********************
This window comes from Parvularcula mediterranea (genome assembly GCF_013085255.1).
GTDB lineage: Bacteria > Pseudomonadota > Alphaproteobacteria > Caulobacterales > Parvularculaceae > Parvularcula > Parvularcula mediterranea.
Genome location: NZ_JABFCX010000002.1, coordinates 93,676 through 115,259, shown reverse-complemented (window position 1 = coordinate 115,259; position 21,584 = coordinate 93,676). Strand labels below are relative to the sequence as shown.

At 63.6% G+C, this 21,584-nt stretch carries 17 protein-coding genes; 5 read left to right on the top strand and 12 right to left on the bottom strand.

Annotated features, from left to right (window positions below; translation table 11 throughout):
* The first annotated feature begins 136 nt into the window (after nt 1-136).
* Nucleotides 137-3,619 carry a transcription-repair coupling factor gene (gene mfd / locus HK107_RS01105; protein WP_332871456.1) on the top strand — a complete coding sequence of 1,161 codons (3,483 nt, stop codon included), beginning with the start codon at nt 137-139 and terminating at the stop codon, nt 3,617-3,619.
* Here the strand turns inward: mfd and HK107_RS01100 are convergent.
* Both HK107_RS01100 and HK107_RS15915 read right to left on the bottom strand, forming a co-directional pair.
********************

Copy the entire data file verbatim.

This window comes from Parvularcula mediterranea (genome assembly GCF_013085255.1).
GTDB lineage: Bacteria > Pseudomonadota > Alphaproteobacteria > Caulobacterales > Parvularculaceae > Parvularcula > Parvularcula mediterranea.
Genome location: NZ_JABFCX010000002.1, coordinates 93,676 through 115,259, shown reverse-complemented (window position 1 = coordinate 115,259; position 21,584 = coordinate 93,676). Strand labels below are relative to the sequence as shown.

At 63.6% G+C, this 21,584-nt stretch carries 17 protein-coding genes; 5 read left to right on the top strand and 12 right to left on the bottom strand.

Annotated features, from left to right (window positions below; translation table 11 throughout):
* The first annotated feature begins 136 nt into the window (after nt 1-136).
* Nucleotides 137-3,619 carry a transcription-repair coupling factor gene (gene mfd / locus HK107_RS01105; protein WP_332871456.1) on the top strand — a complete coding sequence of 1,161 codons (3,483 nt, stop codon included), beginning with the start codon at nt 137-139 and terminating at the stop codon, nt 3,617-3,619.
* Here the strand turns inward: mfd and HK107_RS01100 are convergent.
* Both HK107_RS01100 and HK107_RS15915 read right to left on the bottom strand, forming a co-directional pair.